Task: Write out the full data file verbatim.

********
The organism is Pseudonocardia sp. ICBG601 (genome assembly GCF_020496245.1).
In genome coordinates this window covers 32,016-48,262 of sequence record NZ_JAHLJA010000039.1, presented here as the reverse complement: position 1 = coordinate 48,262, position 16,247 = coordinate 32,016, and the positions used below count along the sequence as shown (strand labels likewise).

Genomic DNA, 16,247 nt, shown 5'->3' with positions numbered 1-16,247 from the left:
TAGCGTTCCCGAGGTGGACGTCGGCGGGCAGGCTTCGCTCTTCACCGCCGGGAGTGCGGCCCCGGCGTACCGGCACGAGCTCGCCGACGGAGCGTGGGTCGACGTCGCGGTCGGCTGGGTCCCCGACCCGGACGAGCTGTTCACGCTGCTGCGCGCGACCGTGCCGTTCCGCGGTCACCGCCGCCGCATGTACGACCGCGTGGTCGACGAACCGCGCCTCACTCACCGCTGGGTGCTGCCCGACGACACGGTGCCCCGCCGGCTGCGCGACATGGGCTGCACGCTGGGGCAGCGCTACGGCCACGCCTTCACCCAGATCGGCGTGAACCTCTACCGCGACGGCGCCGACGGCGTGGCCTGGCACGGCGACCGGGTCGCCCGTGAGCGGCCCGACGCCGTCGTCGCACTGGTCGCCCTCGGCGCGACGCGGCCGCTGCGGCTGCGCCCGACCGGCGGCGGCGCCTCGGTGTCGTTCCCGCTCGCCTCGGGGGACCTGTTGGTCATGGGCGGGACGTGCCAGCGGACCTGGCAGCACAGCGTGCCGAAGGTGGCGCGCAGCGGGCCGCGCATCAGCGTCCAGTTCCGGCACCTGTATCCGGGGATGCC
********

The organism is Pseudonocardia sp. ICBG601 (genome assembly GCF_020496245.1).
In genome coordinates this window covers 32,016-48,262 of sequence record NZ_JAHLJA010000039.1, presented here as the reverse complement: position 1 = coordinate 48,262, position 16,247 = coordinate 32,016, and the positions used below count along the sequence as shown (strand labels likewise).

Genomic DNA, 16,247 nt, shown 5'->3' with positions numbered 1-16,247 from the left:
TAGCGTTCCCGAGGTGGACGTCGGCGGGCAGGCTTCGCTCTTCACCGCCGGGAGTGCGGCCCCGGCGTACCGGCACGAGCTCGCCGACGGAGCGTGGGTCGACGTCGCGGTCGGCTGGGTCCCCGACCCGGACGAGCTGTTCACGCTGCTGCGCGCGACCGTGCCGTTCCGCGGTCACCGCCGCCGCATGTACGACCGCGTGGTCGACGAACCGCGCCTCACTCACCGCTGGGTGCTGCCCGACGACACGGTGCCCCGCCGGCTGCGCGACATGGGCTGCACGCTGGGGCAGCGCTACGGCCACGCCTTCACCCAGATCGGCGTGAACCTCTACCGCGACGGCGCCGACGGCGTGGCCTGGCACGGCGACCGGGTCGCCCGTGAGCGGCCCGACGCCGTCGTCGCACTGGTCGCCCTCGGCGCGACGCGGCCGCTGCGGCTGCGCCCGACCGGCGGCGGCGCCTCGGTGTCGTTCCCGCTCGCCTCGGGGGACCTGTTGGTCATGGGCGGGACGTGCCAGCGGACCTGGCAGCACAGCGTGCCGAAGGTGGCGCGCAGCGGGCCGCGCATCAGCGTCCAGTTCCGGCACCTGTATCCGGGGATGCC